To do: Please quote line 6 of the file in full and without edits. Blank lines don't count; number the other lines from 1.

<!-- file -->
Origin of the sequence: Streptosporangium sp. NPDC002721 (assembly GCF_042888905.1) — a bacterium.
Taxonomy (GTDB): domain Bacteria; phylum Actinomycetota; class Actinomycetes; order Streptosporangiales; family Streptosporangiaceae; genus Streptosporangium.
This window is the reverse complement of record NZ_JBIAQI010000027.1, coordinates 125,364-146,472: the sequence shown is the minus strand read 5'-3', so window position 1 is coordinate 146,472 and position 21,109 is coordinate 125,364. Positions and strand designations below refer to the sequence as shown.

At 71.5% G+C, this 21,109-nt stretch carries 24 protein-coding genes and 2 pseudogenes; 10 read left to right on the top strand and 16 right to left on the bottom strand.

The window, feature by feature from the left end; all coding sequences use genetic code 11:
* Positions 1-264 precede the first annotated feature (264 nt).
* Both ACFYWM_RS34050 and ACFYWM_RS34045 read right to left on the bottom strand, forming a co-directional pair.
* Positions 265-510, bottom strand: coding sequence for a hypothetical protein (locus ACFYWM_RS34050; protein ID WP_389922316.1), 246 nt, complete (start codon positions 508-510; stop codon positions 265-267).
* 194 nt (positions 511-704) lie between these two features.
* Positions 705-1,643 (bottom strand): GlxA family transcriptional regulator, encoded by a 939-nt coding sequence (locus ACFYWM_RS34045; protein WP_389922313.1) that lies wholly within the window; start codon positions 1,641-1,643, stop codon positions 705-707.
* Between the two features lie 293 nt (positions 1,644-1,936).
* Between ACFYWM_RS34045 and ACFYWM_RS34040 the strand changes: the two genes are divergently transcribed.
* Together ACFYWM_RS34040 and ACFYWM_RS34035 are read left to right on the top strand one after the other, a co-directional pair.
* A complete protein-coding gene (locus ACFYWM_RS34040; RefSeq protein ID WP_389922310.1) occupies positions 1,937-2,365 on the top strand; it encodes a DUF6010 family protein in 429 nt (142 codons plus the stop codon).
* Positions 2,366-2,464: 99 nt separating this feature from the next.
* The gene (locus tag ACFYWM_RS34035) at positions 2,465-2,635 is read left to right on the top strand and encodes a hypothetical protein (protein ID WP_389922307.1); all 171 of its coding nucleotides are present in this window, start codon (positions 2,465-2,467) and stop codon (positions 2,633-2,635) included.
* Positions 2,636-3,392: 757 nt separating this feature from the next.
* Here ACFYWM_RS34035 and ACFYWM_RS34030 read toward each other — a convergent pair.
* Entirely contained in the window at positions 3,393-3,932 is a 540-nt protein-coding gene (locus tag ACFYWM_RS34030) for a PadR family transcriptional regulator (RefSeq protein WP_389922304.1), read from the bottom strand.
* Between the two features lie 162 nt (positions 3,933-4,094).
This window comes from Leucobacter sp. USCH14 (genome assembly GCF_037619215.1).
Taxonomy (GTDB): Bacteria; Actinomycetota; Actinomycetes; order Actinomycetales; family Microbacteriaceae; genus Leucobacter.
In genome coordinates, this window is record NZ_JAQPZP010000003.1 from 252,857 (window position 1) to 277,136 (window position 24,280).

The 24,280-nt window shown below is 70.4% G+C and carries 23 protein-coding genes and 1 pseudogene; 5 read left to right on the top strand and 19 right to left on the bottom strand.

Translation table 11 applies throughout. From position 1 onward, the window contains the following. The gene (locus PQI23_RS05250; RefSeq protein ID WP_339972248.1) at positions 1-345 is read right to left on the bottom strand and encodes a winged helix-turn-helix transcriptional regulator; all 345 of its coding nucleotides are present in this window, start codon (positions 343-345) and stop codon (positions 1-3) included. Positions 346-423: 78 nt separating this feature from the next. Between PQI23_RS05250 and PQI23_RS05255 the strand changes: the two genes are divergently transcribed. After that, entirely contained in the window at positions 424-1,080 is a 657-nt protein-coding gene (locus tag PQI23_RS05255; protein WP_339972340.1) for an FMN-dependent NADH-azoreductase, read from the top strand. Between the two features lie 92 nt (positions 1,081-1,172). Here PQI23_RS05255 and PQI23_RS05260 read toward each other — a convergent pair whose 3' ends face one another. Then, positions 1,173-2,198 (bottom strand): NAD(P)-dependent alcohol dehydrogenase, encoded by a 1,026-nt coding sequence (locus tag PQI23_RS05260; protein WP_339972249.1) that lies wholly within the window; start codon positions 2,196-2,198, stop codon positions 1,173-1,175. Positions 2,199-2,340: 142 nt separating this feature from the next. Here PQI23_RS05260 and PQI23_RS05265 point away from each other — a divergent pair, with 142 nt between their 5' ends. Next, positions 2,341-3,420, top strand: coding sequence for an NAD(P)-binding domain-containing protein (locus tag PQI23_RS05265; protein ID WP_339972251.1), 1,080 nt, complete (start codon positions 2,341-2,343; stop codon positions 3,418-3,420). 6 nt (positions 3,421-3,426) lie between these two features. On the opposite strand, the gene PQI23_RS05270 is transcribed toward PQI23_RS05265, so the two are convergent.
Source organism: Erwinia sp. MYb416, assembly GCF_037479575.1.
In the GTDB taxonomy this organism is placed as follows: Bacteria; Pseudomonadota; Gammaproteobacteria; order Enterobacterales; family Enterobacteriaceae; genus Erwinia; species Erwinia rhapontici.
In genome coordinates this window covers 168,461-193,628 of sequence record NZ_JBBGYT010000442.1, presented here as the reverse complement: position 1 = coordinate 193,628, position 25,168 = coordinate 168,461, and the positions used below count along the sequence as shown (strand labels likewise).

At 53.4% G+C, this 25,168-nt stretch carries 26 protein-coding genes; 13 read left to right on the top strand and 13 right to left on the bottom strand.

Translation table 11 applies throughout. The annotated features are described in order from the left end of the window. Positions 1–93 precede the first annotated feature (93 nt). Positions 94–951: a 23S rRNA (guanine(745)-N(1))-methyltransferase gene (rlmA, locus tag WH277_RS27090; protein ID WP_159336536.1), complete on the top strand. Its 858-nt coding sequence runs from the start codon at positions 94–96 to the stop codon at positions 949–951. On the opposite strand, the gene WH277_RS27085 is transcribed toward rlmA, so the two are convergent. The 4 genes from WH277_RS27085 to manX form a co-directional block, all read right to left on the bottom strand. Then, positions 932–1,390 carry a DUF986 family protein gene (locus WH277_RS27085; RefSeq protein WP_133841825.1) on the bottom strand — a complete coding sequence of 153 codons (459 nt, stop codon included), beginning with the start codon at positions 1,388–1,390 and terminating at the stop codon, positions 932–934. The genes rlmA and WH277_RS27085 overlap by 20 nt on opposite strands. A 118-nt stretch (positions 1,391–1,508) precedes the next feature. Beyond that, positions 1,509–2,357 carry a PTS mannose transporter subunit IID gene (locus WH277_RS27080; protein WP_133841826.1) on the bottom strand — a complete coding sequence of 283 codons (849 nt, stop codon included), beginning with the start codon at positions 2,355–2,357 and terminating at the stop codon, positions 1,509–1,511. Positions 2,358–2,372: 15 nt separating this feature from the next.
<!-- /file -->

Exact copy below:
* Positions 1-264 precede the first annotated feature (264 nt).